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Follow-Up Audit of the Immigration and Naturalization Service's Airport Inspection Facilities

Report No. 03-10
January 2003
Office of the Inspector General



The objectives of the audit were to assess whether: (1) the INS took timely action to implement the recommendations from the December 2000 report and (2) actions taken have resulted in improvements at the airports we identified as having the most serious deficiencies. We performed our audit in accordance with Government Auditing Standards issued by the Comptroller General of the United States and, accordingly, included procedures that we considered necessary. The audit focused on the actions the INS took and the causes for the INS's failure to implement the four recommendations outlined in the prior audit report. We interviewed officials, examined internal and external reports covering the period October 1, 2000 through August 31, 2002, and conducted reviews in June 2002 at selected airports.

We interviewed INS headquarters and airport staff to determine what actions they had taken to implement the prior audit recommendations and the reasons for the INS's failure to take corrective actions. We reviewed the INS's internal G-22 activity report, significant incident reports, and obtained testimonial evidence about incidents caused by the condition of facilities.

We also obtained the INS's latest design and construction requirements and incorporated them, where appropriate, into the inspection facilities review checklist we used to conduct our audit. In February 2002, the INS published its latest requirements for the design and construction of inspection facilities at air ports-of-entry.8


To determine the extent of corrective actions the INS took to improve facilities, we conducted on-site follow-up reviews in June 2002 at the following 12 airports: We selected 10 of these airports (all but [SENSITIVE INFORMATION DELETED]) based on: (1) the high number of aliens referred for secondary inspection during FY 2001, and (2) the high number of deficiencies identified during our prior audit. Aliens are referred to secondary inspection for additional interviews and further examination of their travel documents. In our judgment, aliens referred for secondary inspection pose a greater risk. We used the number of deficiencies identified during our prior audit as a measure of the likelihood of an undesirable event such as an escape, absconding, or injury to the alien or others. We then combined both of these factors to select the 10 airports we believe pose the greatest risk.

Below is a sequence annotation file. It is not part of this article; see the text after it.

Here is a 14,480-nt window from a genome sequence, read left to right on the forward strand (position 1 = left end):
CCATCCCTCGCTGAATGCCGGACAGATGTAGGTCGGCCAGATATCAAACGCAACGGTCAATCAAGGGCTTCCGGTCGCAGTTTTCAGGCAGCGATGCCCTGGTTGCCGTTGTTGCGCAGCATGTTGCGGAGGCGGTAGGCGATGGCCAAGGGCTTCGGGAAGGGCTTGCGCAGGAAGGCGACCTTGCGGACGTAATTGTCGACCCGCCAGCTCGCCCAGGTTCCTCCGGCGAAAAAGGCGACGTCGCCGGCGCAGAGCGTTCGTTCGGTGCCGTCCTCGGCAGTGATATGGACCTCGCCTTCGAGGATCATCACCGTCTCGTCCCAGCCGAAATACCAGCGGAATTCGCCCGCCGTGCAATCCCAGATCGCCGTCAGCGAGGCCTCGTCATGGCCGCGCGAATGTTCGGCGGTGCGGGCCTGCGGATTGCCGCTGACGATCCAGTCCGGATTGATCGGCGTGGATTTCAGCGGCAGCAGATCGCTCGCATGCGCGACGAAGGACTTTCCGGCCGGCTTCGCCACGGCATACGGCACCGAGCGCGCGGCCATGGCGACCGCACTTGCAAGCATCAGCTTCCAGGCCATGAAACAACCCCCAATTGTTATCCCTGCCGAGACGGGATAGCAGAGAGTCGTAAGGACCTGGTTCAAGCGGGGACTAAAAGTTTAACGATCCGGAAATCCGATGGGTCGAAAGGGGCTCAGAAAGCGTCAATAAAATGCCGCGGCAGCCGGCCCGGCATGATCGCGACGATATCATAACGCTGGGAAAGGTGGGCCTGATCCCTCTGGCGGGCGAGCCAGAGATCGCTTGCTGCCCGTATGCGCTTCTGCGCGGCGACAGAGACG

In addition, we reviewed [SENSITIVE INFORMATION DELETED] because of security concerns resulting from the September 11, 2001, attacks. The 12 airports we reviewed account for [SENSITIVE INFORMATION DELETED] percent of all aliens referred to secondary inspection during FY 2001.

During our reviews of the facilities we also conducted tests to determine whether key security systems and equipment were operable. We randomly tested doors to determine whether they were locked, equipped with alarms, and sounded the alarm when the door was opened. We also determined whether sounded alarms were reported to a central location such as the command center or airport security. In addition, we determined whether cameras were operable, properly located, and monitored.

As part of our audit process, we routinely ask management of the organization audited to furnish us with a signed management representation letter. In this letter, INS management would certify to us that: (1) they provided us with all standards, internal reports, memoranda, and other documentation associated with the design and construction of inspection facilities at airports; and (2) there are no relevant management and internal control matters, compliance matters, contingencies, irregularities, or subsequent events of which our staff has not been made aware. As of the date of issuance of this report, the INS Executive Associate Commissioner for Management declined to sign the letter. Therefore, our findings are qualified to the extent that we may not have been provided with all relevant information by INS management.


  1. We compared them to previously published requirements and found they had not changed. However, the latest publication also included more specific requirements for the secondary processing area, interview rooms, command center, and in-transit lounges.